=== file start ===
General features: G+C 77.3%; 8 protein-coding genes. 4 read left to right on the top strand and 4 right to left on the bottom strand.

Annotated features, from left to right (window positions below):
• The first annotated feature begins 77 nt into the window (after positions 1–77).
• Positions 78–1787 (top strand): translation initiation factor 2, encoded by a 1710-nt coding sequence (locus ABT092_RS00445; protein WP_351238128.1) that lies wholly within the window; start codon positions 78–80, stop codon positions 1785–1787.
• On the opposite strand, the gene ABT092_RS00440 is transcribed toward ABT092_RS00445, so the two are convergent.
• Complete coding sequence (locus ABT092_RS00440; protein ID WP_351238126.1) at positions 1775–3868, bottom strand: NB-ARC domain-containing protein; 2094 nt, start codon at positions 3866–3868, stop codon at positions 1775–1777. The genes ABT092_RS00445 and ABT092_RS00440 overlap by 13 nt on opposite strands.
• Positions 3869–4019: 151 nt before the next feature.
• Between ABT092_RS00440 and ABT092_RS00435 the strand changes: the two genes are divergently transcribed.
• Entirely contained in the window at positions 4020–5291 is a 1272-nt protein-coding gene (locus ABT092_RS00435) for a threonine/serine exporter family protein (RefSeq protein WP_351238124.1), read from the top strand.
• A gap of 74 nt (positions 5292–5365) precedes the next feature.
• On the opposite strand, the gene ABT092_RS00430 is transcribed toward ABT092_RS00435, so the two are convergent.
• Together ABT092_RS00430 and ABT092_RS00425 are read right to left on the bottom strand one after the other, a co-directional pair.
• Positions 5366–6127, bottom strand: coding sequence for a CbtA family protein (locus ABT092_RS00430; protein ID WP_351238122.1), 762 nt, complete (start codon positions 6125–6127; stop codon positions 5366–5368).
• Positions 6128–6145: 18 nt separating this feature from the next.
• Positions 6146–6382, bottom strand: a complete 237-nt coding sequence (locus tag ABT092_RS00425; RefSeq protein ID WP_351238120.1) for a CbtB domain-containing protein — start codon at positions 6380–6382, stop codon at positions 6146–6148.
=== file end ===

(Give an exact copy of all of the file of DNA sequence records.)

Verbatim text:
General features: G+C 77.3%; 8 protein-coding genes. 4 read left to right on the top strand and 4 right to left on the bottom strand.

Annotated features, from left to right (window positions below):
• The first annotated feature begins 77 nt into the window (after positions 1–77).
• Positions 78–1787 (top strand): translation initiation factor 2, encoded by a 1710-nt coding sequence (locus ABT092_RS00445; protein WP_351238128.1) that lies wholly within the window; start codon positions 78–80, stop codon positions 1785–1787.
• On the opposite strand, the gene ABT092_RS00440 is transcribed toward ABT092_RS00445, so the two are convergent.
• Complete coding sequence (locus ABT092_RS00440; protein ID WP_351238126.1) at positions 1775–3868, bottom strand: NB-ARC domain-containing protein; 2094 nt, start codon at positions 3866–3868, stop codon at positions 1775–1777. The genes ABT092_RS00445 and ABT092_RS00440 overlap by 13 nt on opposite strands.
• Positions 3869–4019: 151 nt before the next feature.
• Between ABT092_RS00440 and ABT092_RS00435 the strand changes: the two genes are divergently transcribed.
• Entirely contained in the window at positions 4020–5291 is a 1272-nt protein-coding gene (locus ABT092_RS00435) for a threonine/serine exporter family protein (RefSeq protein WP_351238124.1), read from the top strand.
• A gap of 74 nt (positions 5292–5365) precedes the next feature.
• On the opposite strand, the gene ABT092_RS00430 is transcribed toward ABT092_RS00435, so the two are convergent.
• Together ABT092_RS00430 and ABT092_RS00425 are read right to left on the bottom strand one after the other, a co-directional pair.
• Positions 5366–6127, bottom strand: coding sequence for a CbtA family protein (locus ABT092_RS00430; protein ID WP_351238122.1), 762 nt, complete (start codon positions 6125–6127; stop codon positions 5366–5368).
• Positions 6128–6145: 18 nt separating this feature from the next.
• Positions 6146–6382, bottom strand: a complete 237-nt coding sequence (locus tag ABT092_RS00425; RefSeq protein ID WP_351238120.1) for a CbtB domain-containing protein — start codon at positions 6380–6382, stop codon at positions 6146–6148.